Can Cucumber Help You Lose Belly Fat?
Cucumber can help you with belly fat loss. Thanks to its high water (95%) and fiber content, it can flush out toxins, rev up your metabolism, and combat possible underlying causes like bloating, water retention, and constipation. Its flavonoids can slash the bad cholesterol (by 86%), triglyceride (72%), and glucose levels. Try it out as a raw snack – 0.5 cup of cucumber slices has zero fat and just 8 Cal. Or juice it with lemon, ginger, and aloe vera.
Belly fat or “spare tire” gets a lot of attention thanks to its potential health risks like cardiovascular disease, diabetes, high blood pressure, and even cancer.1 It’s no secret that losing belly fat isn’t easy. But what if we told you to have cucumber for belly fat? Cucumber has zero fat, low calories, negligible sugar, and many minerals and vitamins like A, C, and K. With 95% water content, it is a filling snack. Moreover, it eases constipation and reduces gas and bloating by flushing out toxins. It also lowers total cholesterol, triglycerides, and blood glucose, high levels of which contribute to a bulging belly.
Understanding Belly Fat
To understand how to combat tummy fat, you need to know what you’re dealing with. Sometimes, the bulge around the belly may just be bloating or water retention. This can happen because of constipation, food intolerance, overeating, bacterial irritation, or irritable bowel syndrome (IBS), among other things.2
Other times, that “tire” may be exactly what it looks like – excess weight or fat. It tends to accumulate with age, as the metabolic rate for both men and women declines over time. And since belly fat has a sensitivity to hormonal balance, it can be especially tricky to lose until the underlying problem is fixed. Plus, for women, the body typically holds onto belly fat after pregnancy and during menopause. Talk about complicated!
5 Reasons To Have Cucumber For Belly Fat
To fight belly fat, you definitely need something that’s low in both fat and calories. That’s why cucumber, which is rich in fiber and minerals and has very few calories (half a cup of sliced cucumbers offer 8 Cal) might be the answer to trimming your waist once and for all. To top it off, it can work in more ways than one.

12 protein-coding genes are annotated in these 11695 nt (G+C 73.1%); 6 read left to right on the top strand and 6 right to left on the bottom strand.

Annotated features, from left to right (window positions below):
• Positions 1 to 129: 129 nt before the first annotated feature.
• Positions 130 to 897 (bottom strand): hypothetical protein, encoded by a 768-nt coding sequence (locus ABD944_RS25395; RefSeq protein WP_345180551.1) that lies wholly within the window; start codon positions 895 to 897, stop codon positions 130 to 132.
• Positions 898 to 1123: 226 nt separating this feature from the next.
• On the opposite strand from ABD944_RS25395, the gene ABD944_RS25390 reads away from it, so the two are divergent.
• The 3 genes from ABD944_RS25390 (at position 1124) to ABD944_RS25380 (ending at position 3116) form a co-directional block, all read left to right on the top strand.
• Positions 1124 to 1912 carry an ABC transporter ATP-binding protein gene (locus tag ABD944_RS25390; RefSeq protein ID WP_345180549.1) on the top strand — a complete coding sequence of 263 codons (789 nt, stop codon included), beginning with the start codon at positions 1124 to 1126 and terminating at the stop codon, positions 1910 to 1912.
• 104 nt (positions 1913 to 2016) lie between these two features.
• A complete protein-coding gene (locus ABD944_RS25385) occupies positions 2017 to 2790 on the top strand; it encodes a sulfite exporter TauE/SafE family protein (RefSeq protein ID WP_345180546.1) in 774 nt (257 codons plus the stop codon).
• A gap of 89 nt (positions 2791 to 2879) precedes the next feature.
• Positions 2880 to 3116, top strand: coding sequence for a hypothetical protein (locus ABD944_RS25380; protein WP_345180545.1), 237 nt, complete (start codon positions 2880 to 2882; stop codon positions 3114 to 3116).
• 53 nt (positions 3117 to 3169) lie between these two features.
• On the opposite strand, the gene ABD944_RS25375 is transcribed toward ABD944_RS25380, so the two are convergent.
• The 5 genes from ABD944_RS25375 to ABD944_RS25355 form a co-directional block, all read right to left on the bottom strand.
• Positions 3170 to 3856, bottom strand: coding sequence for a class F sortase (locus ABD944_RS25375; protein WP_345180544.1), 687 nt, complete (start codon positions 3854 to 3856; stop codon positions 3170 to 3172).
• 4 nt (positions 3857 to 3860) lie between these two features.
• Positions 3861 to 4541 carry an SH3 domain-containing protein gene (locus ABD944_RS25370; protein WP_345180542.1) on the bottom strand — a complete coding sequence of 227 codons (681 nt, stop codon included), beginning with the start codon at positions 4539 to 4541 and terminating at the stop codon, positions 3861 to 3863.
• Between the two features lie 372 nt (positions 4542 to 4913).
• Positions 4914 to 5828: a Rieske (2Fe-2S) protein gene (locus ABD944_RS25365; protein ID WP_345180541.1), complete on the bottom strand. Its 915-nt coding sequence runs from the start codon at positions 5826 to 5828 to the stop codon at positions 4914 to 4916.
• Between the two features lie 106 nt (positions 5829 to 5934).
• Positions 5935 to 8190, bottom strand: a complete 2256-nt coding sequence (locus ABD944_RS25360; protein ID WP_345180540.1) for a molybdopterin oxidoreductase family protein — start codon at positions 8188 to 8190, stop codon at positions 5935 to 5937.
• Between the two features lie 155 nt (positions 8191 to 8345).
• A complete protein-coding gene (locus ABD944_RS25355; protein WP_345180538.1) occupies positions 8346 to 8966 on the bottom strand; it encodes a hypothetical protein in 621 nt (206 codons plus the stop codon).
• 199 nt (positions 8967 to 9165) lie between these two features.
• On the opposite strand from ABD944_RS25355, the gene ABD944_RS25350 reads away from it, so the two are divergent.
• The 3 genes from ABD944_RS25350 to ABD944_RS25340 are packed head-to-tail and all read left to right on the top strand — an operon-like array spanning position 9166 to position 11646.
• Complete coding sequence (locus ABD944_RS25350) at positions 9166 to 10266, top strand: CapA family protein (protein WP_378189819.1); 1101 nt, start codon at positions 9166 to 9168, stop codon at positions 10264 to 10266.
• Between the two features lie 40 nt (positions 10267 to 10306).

1. Detoxes And Cuts The Bloating
To alleviate the bloated look around your tummy, the body needs to continuously flush out toxins. This is where cucumber seeds come in. They act as a diuretic, helping pass urine and flushing out excess water and toxins. This can help reduce bloating and tighten your stomach muscles. Unsurprisingly, these awesome diuretic properties are well acknowledged by Ayurveda practitioners.3
2. Eases Constipation
Any indigestion or constipation can also add to that pesky bloating. Fortunately, cucumbers can help remedy this, thanks to their high water and fiber content. A diet rich in raw cucumber can also keep the gut clean and free from constipation.4
3. Soothes Stomach Irritation
Gastric ulcers can cause unpleasant bloating in the stomach area.5 Cucumber, however, is a demulcent. This means it can soothe inflammation and can ease stomach lining irritations. Which is why Unani medicine, a form of alternative medicine, uses cucumbers to help ease and treat gastric ulcers.6
4. Offers A Fat-Free Energy Source
Studies show that successful fat and weight loss depends on fat intake and not necessarily overall calories. Cucumber happens to have zero fat and low calories. So, even if you’ve already eaten and are still craving a snack, cucumber is an excellent choice no matter the time of the day. Just don’t add a cheesy dip!7
5. Cuts Lipid Levels And Lowers Blood Glucose
Cucumbers might even improve cholesterol levels by lowering total cholesterol and decreasing triglycerides. An animal study found that cucumber extracts brought down total cholesterol by 29% in test subjects. Plus, LDL (“bad”) cholesterol dropped by 86% and triglycerides by 72%. It’s pretty impressive.
The ethanol extract of cucumbers also significantly reduced blood glucose levels. Researchers linked the anti-hyperglycemic (lowering high blood sugar) and cholesterol-lowering effects to the saponins and flavonoids in the cucumber.8